As the chaos in Missouri has reminded us this past week, the gap between what the United States is supposed to be and what it actually is remains more than large enough to fit a SWAT team or two. But while the always-childish fantasy of a post-racial America is choked by tear gas and pummeled by rubber and wooden bullets, the past few days have also seen the resurgence of another distinguishing aspect of the American character: Our unshakable belief in our own superiority, and our unwavering optimism that said superiority means we can right the world’s many wrongs.
I’m thinking, of course, of Hillary Clinton’s recent interview with Jeffrey Goldberg in the Atlantic, an interview that my colleague Joan Walsh rightly described as “sobering” for any progressive who’d resigned herself to a Clinton candidacy but hoped the former secretary of state had lost the martial inclination that likely cost her the presidency in 2008. Because while it’s true that some in the media (especially those with a neoconservative worldview) exaggerated the forcefulness of Clinton’s criticisms, it’s also true that Clinton reminded us that her view of the world differs from the president's in some fundamental ways.
“You know, when you’re down on yourself, and when you are hunkering down and pulling back, you’re not going to make any better decisions than when you were aggressively, belligerently putting yourself forward,” Clinton told the hawkish Goldberg, implicitly arguing that Obama’s relative reluctance to send U.S. troops into other countries was no better than his predecessor’s belief that no problem was too big to be solved by an American with a gun. Sounding another dog-whistle for the unreconstructed neo-imperialists among us, she went on to complain that “we don’t even tell our own story very well these days,” chalking up America’s diminished global reputation not to its policies but rather its shoddy branding. (This is a move conservative Republicans pull after every election loss, which should tell you something of its intellectual merit.)
The key moment, however, was what came next, after Clinton’s use of the corporate “tell our story” cliché, when Goldberg said that “defeating fascism and communism is a pretty big deal.” “That’s how I feel!” was Clinton’s enthusiastic response, before she added, with faux modesty, that a belief in the U.S. as global savior “might be an old-fashioned idea,” but she'd keep it all the same. It was a striking exchange not just for its historical ignorance (when it comes to defeating both Nazism and Bolshevism, it’s the people in the Soviet Union and its satellites, not Americans, who deserve the credit most) but also for its schmaltziness and the way it put a folksy, heartland spin to a historical narrative that inexorably leads to militarism.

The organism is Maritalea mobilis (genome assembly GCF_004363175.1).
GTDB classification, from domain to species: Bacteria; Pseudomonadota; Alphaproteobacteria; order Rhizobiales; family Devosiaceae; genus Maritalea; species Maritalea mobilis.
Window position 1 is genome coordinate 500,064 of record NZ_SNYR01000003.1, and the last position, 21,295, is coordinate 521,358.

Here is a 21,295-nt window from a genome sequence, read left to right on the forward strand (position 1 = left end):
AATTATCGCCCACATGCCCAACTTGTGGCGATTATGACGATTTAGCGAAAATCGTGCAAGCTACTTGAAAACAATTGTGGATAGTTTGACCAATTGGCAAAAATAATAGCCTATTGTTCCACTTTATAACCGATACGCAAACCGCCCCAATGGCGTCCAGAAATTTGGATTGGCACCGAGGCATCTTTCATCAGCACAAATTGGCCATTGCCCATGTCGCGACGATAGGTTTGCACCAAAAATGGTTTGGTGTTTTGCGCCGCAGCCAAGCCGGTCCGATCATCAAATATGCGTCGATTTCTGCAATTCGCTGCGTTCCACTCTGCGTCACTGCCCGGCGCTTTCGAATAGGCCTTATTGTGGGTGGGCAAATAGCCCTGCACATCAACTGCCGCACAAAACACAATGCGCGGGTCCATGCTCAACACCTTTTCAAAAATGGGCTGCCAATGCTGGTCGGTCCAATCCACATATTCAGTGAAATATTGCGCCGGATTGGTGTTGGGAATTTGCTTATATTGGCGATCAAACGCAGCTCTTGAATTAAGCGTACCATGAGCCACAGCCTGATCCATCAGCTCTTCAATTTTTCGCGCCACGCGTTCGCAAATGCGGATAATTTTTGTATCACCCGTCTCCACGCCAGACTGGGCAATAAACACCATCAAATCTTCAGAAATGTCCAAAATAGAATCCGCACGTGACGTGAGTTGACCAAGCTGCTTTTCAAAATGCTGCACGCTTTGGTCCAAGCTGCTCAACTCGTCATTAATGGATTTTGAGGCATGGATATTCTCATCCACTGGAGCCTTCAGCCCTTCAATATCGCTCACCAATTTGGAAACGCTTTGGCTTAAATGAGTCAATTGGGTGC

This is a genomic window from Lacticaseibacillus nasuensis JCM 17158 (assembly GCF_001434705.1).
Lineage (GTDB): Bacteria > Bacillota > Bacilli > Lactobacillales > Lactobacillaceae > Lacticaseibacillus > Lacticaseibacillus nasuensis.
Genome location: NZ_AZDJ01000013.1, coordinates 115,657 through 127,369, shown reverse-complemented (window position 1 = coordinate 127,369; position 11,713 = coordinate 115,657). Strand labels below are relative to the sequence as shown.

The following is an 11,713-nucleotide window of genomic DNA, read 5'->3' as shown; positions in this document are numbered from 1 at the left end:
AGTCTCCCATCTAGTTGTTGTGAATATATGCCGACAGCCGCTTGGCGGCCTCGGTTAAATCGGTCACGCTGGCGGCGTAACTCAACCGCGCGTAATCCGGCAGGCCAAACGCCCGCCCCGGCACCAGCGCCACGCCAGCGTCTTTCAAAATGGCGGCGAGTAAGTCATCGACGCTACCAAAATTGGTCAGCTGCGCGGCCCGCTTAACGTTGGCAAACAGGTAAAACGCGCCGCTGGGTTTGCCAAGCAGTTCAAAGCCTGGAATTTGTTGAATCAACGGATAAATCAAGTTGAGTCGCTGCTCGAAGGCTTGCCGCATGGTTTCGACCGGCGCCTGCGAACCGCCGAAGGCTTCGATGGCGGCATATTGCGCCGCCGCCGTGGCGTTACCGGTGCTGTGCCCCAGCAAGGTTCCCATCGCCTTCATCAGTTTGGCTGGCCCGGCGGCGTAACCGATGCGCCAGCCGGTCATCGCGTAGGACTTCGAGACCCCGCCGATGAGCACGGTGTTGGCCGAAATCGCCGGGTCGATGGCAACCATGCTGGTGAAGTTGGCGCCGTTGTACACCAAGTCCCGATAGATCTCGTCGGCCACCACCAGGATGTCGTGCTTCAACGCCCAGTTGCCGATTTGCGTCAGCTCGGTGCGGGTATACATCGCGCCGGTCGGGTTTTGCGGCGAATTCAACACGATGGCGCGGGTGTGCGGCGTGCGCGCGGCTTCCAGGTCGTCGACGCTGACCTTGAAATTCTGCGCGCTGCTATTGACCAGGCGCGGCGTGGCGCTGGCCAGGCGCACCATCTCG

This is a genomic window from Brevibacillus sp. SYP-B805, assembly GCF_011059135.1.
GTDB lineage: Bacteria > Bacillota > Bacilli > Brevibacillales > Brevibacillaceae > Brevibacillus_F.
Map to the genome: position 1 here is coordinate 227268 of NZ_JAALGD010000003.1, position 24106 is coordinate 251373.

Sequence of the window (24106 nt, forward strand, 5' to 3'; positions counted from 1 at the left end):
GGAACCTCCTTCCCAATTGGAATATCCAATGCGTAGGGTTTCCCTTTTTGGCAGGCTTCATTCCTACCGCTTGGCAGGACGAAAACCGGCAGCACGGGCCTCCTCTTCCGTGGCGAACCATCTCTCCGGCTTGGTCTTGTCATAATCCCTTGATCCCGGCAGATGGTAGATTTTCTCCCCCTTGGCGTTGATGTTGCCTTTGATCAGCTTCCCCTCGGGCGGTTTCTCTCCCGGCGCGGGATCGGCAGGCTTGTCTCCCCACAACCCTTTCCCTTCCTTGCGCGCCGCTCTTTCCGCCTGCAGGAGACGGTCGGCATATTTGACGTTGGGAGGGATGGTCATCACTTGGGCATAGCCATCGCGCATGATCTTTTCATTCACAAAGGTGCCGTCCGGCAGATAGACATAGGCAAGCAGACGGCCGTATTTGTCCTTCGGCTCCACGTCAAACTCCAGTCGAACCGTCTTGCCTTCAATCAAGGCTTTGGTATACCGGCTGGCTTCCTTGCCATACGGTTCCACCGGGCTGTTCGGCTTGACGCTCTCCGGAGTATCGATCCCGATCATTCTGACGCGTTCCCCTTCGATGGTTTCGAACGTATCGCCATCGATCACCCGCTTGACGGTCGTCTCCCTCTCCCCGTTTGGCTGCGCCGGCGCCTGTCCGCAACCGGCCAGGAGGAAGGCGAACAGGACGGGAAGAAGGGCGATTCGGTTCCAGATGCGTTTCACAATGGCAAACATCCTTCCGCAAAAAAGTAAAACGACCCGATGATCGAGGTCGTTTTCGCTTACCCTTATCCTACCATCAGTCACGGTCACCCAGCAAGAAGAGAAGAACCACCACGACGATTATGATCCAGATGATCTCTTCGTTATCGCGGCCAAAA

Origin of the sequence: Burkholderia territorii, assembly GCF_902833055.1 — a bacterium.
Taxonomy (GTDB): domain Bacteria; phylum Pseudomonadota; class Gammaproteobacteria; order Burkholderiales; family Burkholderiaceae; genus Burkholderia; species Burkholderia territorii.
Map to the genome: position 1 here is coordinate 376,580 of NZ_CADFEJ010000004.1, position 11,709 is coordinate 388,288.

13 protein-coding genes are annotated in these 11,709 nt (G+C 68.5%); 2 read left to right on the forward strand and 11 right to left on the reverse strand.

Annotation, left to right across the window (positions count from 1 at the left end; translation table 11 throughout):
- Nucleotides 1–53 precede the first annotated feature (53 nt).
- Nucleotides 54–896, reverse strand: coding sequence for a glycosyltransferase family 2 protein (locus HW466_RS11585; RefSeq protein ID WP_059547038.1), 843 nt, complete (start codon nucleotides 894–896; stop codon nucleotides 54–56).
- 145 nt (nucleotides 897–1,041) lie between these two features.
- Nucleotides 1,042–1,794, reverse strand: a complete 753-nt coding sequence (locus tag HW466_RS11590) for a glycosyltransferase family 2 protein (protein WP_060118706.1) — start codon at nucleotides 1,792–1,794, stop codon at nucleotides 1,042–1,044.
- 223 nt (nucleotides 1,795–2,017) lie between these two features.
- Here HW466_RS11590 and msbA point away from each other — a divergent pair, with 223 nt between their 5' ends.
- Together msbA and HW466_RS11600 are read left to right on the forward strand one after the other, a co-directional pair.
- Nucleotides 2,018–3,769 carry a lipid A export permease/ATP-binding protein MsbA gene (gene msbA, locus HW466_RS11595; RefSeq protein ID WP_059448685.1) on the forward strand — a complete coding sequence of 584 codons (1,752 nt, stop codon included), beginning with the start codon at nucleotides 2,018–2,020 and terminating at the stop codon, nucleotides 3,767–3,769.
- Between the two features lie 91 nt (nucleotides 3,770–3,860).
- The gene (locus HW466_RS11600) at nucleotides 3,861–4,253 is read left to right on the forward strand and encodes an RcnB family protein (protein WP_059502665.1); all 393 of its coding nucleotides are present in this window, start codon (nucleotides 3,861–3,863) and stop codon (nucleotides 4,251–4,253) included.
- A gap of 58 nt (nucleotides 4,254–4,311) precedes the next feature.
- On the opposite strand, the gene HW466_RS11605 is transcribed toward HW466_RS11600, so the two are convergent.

For all the ways he’s disappointed when it comes to ending the neo-imperial era of American foreign policy, President Obama doesn’t talk like this. He doesn’t go for the kind of rhetoric that places the U.S. as the protagonist and hero in a geopolitical drama of good vs. evil. And unlike Clinton, he doesn’t talk about groups of Islamic extremists as if they're simply the latest versions of a cosmic evil that once took the forms of Nazi Germany and the USSR. He’s a nationalist, sure; and he certainly shares Clinton’s preference for a global order in which America pretends to be first among equals, when the real balance of power is anything but. Still, Obama, unlike Clinton, doesn’t talk about the world as if it were the stage for a great struggle between slavery and freedom. He knows that kind of talk was discredited by the results of our foreign policy from 2002 to 2008.
Weirdly, Clinton’s decision to speak about the U.S.'s role in global politics as if she, in contrast to Obama, was an unapologetic, “old-fashioned” believer in American exceptionalism made her sound like no one so much as Ronald Reagan, the last president who told a humbled America to buck up and forget its recent mistakes. Indeed, as MSNBC’s Chris Hayes noted this week when he hosted historian Rick Perlstein, whose new book on Reagan depicts him as absolver-in-chief, Clinton is seemingly “channeling Reagan in a very similar political moment” as that which confronted “the Gipper” after the trauma of the chaotic '60s, Richard Nixon and Watergate. Pushing back against what Perlstein described as Obama’s attempt to inject “nuance” and “complexity” into our foreign policy debates, Clinton instead wants us to reclaim the "old-fashioned" belief that conquering "evil" is the special job of the exceptional USA.
It's possible that this is all so much pre-campaign positioning on Clinton's part, but I think she means it. After all, for someone planning to enter the Democratic Party presidential primary, being described as sounding like Ronald Reagan is, well, not great. But in fairness to Clinton, if you take a step back and listen to how most postwar presidents have spoken, she’s not breaking from the norm or doing something new. On the contrary, she's signaling her intentions to return to a former status quo — it just happens to be one that poorly served most Americans as of late. Since the era of Reagan, and for much of the century before, most national-level politicians have exploited Americans’ characteristic optimism and belief in their country's virtue to push a foreign policy that supposedly spread freedom, but really helps capital by meddling in the lives of poor people who live far, far away.
So here's a prediction about Hillary Clinton and the 2016 presidential race. At one point or another, there will be a television ad in which Hillary Clinton will speak of bringing back the former glory of the United States. She'll say it's time to mark an end to nearly 20 years of terrorism, depression, war and defeat. It's time to feel good again about being the leader of the free world. It's morning in America; and everything is great.